The scaling factor m in blocks 234 and 232 is dimensioned in [radian/Volt] for the position voltage command ΔV_{i} (s) applied to terminal 238, i.e., for the correspondence ΔV_{i} →θ_{i} (s). In case of a velocity command voltage, corresponding to the input velocity command Δω_{i} (s), applied to point 233, the scaling factor has units in [radian/sec/Volt]. Due to the differentiator operator s in block 237, the effective dimensioning associated with blocks 234 and 232 is identical with regards to the dimension for m and is equal to [rad/sec/V]. The back emf constant K_{m} in blocks 225, 297, 234, and 232, is dimensioned in [V/rad/sec]. Since the voltage gain blocks 206 and 211, characterized with constants K_{e} and A, respectively, are dimensionless, it follows that blocks 234 and 232, characterized by a transfer functions that will shortly be derived and shown in FIG. 2 as K_{i} =mK_{m} K_{e} and K_{i} '=mK_{m} /A, are also dimensionless, representing voltage gain circuits. The tach gain constant K_{v}, dimensioned in [V/rad/sec], and the dimensionless gain constant K_{f} of the forward circuit yield dimensionless gain constants of the tach gain circuit 297 and the voltage gain circuit 229. The combined gain of tach 299 and tach gain circuit 297, equal to K_{m} /A, is thus dimensioned in [V/rad/sec].

A mathematical analysis of the embodiment of FIG. 2 follows. (Assume K_{i} 'Δω_{i} (s)=0).

From FIG. 2, ΔV_{c} (s)=K_{f} ΔV.sub.ε1 (s)-AK_{e} K_{f} ΔV_{c} (s)+(1+AK_{e} K_{f})[ΔV_{c} (s)-K_{m} Δω_{o} (s)/A]=K_{f} ΔV.sub.ε1 (s)+ΔV_{c} (s)-K_{m} (1+AK_{e} K_{f})Δω_{o} (s)/A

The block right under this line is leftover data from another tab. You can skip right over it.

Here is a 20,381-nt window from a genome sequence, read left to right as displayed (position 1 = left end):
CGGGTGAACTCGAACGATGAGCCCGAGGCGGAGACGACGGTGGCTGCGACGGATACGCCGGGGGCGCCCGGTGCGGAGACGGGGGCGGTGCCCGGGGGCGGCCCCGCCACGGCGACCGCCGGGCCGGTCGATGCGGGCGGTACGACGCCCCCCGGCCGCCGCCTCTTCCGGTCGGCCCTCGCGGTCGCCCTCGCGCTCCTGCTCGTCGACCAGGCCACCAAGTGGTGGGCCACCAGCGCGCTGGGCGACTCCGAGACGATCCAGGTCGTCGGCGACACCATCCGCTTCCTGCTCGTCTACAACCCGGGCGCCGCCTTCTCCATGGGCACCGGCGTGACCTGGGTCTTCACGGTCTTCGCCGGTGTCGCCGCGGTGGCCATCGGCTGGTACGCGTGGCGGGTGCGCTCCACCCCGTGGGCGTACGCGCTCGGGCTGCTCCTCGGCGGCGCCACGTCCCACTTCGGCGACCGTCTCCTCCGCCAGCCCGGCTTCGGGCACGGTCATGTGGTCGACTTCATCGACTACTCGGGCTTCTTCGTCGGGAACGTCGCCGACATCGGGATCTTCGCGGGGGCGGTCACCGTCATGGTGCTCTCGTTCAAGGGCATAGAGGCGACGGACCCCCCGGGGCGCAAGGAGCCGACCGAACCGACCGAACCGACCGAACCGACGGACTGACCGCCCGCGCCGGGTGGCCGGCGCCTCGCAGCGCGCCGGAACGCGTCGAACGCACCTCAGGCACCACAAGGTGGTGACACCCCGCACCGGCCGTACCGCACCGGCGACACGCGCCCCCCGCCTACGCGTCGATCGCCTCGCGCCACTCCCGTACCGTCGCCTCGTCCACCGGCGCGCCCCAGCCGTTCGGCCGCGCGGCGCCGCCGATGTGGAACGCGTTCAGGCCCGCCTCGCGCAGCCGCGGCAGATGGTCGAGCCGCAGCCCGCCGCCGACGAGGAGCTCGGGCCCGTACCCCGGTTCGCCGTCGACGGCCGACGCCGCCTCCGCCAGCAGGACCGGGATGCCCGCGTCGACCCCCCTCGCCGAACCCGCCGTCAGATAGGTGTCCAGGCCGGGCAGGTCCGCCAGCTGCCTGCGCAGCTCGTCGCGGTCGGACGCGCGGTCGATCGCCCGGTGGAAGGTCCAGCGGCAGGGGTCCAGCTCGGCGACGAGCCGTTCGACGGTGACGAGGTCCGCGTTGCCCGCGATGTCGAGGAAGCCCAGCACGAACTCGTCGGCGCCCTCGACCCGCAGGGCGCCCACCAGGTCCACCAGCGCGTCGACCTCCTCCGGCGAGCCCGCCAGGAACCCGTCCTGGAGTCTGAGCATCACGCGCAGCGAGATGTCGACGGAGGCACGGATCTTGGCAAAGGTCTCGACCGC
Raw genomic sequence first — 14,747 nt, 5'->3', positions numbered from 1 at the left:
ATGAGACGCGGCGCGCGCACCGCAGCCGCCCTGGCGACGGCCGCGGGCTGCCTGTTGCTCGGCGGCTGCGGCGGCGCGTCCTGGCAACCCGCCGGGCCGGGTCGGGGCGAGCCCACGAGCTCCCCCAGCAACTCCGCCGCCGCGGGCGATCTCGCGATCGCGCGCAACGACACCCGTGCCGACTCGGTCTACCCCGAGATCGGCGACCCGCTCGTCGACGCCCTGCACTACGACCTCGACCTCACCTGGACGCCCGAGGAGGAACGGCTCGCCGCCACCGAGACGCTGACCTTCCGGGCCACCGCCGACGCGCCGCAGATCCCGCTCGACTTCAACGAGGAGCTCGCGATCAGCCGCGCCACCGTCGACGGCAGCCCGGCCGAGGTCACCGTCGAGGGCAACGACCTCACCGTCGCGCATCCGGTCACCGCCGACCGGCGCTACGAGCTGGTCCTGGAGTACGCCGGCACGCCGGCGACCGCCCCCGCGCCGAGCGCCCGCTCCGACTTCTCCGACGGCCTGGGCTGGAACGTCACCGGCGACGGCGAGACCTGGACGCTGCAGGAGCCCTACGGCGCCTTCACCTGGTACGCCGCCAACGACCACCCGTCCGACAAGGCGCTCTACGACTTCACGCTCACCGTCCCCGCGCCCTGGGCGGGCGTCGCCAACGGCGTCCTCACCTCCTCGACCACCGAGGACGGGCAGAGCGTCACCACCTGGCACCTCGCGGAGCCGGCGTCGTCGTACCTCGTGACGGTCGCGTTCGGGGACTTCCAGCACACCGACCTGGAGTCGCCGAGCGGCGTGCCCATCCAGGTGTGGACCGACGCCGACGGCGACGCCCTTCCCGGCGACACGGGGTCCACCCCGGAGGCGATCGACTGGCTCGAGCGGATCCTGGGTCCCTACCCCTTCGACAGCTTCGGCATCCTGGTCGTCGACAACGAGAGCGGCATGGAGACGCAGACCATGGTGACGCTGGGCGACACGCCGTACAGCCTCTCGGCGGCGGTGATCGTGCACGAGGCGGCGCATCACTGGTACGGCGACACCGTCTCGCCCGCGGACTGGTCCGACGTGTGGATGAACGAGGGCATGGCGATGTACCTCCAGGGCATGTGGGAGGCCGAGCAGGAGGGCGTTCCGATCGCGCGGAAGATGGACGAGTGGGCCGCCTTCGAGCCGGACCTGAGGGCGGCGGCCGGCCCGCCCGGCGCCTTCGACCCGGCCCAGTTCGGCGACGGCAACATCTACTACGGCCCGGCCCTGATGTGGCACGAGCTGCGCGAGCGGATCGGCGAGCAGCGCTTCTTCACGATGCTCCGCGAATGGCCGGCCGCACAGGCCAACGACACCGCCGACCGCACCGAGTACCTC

so that ΔV(s)=AΔV_{c} (s) can also be written as

ΔV(s)=A[K_{f}ΔV.sub.ω1 (s)+ΔV_{c}(s)-K_{m}(1+AK_{e}K_{f})Δω_{o}(s)/A]

=AK_{f}ΔV.sub.ε1 (s)+AΔV_{c}(s)-K_{m}(1+AK_{e}K_{f})Δω_{o}(s).

Also, from FIG. 2, ΔV(s)-ΔV_{b} (s)=Z_{ekv} (s)ΔI(s). Combining the last two expressions

AK_{f}ΔV.sub.ω1 (s)+AΔV_{c}(s)-K_{m}(1+AK_{e}K_{f})Δω_{o}(s)-ΔV_{b}(s)=Z_{ekv}(s)ΔI(s).

But, AΔV_{c} (s)=ΔV(s) and, also, for ΔT_{l} (s)=0, Δω_{o} (s)=(1/sJ)G_{M} (s)ΔI(s) so that

AK_{f}ΔV.sub.ε1 (s)=-[ΔV(s)-ΔV_{b}(s)+ΔI(s)

[K_{m}(K_{m}(1+AK_{e}K_{f})(1/sJ)G_{M}(s)+Z_{ekv}(s)]

=ΔI(s) [-Z_{ekv}(s)+K_{m}(1+AK_{e}K_{f})(1/sJ)G_{M}(s)+Z_{ekv}(s)].

Therefore, the transadmittance of the embodiment of FIG. 2 is

ΔI(s)/ΔV.sub.ε1 (s)=AK_{f}/[K_{m}(1+AK_{e}K_{f})(1/sJ)G_{M}(s)] (24)

A transfer function from the input to the current-free and parameter-free zero-impedance converter (point 201) to the angular shaft speed (point 222) is therefore (obtained as Δω_{o} (s)/ΔV.sub.ε1 (s)=[ΔI(s)/ΔV.sub.ε1 (s)][Δω_{o} (s)/ΔI(s)])

Δω_{o}(s)/ΔV.sub.ε1 (s)=AK_{f}/[K_{m}(1+AK_{e}K_{f})] (25)

In a general case, the forward circuit 205 can be characteerized by a complex transfer function G_{R} '(s). Replacing constant K_{f} with transfer function G_{R} '(s) the transfer function of the embodiment in FIG. 2 is

Δθ_{o}(s)/Δθ_{i}(s)=[G_{R}'(s)K_{i}']/[G_{R}'(s)K_{m}K_{e}+(K_{m}/A)] (26)

The dynamic stiffness of the embodiment of FIG. 2 is

-ΔT_{l}(s)/Δθ_{o}(s)=[T_{1}(s)+T_{2}(s)[[1+AK_{e}K_{f}][Z_{ekv}(s)

-Z_{ekv}(s)]]+T_{4}(s)]/[[1+AK_{e}K_{f}][Z_{ekv}(s)-Z_{ekv}(s)]]=∞ (27)

where

T_{1}(s)=G_{M}(s)K_{f}AsK_{m}K_{e}(28)

T_{2}(s)=s^{2}J (29)

T_{4}(s)=G_{M}(s)sK_{m}(30)

Denoting a part of the output angular shaft position response due to the input position command in Eq. (26) Δθ_{oi} (s), and a part of the output angular shaft position response due to the load torque disturbance in Eq. (27) Δθ_{ol} (s), the disturbance rejection ratio of the embodiment of FIG. 2 is

D_{rr}(s)=Δθ_{oi}(s)/Δθ_{ol}(s)={T_{1}'(s)+T_{4}'(s)]Δθ_{i}(s)}

/{[1+AK_{e}K_{f}][Z_{ekv}(s)-Z_{ekv}(s)]·[-ΔT_{l}(s)}=∞ (31)

where

T_{1}'(s)=G_{M}(s)K_{f}AsK_{i}(32)

T_{4}'(s)=G_{M}(s)AsK_{i}' (33)

Eqs. (27) and (31) imply a load independence of the embodiment of FIG. 2, i.e., infinite disturbance rejection ratio.

Eq. (25) implies that all electrical and mechanical time constants in the system in FIG. 2 are reduced to zero while keeping finite gain(s)! The embodiment of FIG. 2, in addition, effectively operates in an open loop mode with regards to the variables under the control, the angular shaft speed Δω_{o} (s) and position Δθ_{o} (s), as both negative and positive voltage feedback loops may be considered locally closed. In spite of that, the embodiment of FIG. 2 achieves an ideal performance seen in the infinite disturbance rejection ratio (already shown) and in a zero order dynamics/instantaneous response (to be shown shortly).